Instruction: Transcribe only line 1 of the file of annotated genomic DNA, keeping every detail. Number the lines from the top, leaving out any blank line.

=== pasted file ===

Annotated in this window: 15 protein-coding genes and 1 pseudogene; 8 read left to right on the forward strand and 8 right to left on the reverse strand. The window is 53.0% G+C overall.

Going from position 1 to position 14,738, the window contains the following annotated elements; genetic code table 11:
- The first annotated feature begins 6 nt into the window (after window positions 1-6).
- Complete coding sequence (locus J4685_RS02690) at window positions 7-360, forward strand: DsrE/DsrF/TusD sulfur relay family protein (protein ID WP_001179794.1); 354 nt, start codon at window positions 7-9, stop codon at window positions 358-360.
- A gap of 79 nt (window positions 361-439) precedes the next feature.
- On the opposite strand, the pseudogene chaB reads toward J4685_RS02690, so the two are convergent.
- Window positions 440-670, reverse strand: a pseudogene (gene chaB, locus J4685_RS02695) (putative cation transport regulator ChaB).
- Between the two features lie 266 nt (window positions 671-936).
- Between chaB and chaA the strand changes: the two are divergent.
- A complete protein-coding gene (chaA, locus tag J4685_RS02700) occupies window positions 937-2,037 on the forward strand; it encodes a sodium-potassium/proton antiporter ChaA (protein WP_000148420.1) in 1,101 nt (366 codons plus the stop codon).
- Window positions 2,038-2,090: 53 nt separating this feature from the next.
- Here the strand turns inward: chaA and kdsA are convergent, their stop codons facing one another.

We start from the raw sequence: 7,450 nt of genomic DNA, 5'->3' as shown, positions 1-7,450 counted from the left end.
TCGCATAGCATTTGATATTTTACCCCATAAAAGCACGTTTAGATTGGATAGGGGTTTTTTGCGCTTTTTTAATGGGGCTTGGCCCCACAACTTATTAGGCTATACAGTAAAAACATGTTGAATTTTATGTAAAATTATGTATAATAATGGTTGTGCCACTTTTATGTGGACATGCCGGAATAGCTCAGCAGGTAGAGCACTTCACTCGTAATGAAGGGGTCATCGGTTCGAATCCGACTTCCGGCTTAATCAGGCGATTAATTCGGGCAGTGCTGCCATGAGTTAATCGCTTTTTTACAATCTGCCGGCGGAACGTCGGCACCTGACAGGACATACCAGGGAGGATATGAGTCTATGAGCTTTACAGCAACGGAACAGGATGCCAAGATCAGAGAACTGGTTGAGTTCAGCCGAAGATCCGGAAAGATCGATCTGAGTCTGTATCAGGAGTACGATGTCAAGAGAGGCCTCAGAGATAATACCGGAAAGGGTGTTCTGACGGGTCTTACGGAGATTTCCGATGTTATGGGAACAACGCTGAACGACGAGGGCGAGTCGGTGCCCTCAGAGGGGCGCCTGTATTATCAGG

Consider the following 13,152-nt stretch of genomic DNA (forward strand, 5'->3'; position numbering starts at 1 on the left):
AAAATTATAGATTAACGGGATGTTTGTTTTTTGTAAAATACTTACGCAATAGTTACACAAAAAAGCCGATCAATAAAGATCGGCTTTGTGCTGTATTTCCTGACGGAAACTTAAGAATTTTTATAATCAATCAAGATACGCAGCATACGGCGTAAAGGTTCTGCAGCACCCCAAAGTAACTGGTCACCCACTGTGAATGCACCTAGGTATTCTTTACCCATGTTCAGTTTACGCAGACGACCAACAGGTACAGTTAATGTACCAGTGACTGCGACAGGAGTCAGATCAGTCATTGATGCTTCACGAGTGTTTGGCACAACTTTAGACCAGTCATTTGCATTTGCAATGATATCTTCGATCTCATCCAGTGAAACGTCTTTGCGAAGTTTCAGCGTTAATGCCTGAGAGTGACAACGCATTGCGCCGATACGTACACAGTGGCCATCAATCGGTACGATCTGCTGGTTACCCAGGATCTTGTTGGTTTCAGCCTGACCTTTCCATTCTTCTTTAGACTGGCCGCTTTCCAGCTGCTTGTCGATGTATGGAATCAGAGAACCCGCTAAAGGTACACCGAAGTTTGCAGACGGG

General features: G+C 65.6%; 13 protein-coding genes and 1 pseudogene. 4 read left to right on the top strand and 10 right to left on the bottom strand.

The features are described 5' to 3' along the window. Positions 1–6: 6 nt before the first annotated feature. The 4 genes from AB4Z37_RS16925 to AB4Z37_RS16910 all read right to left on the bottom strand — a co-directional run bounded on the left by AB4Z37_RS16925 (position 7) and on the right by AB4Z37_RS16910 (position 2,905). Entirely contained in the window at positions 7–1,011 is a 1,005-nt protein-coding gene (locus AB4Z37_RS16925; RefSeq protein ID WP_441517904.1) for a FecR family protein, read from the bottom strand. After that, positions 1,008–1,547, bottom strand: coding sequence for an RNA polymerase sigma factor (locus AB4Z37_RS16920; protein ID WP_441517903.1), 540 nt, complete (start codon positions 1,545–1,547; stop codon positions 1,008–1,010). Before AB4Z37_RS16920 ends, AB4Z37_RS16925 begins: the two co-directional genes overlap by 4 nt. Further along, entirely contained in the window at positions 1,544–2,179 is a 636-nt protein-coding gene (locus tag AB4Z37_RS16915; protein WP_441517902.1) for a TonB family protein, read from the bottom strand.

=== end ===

Annotated in this window: 15 protein-coding genes and 1 pseudogene; 8 read left to right on the forward strand and 8 right to left on the reverse strand. The window is 53.0% G+C overall.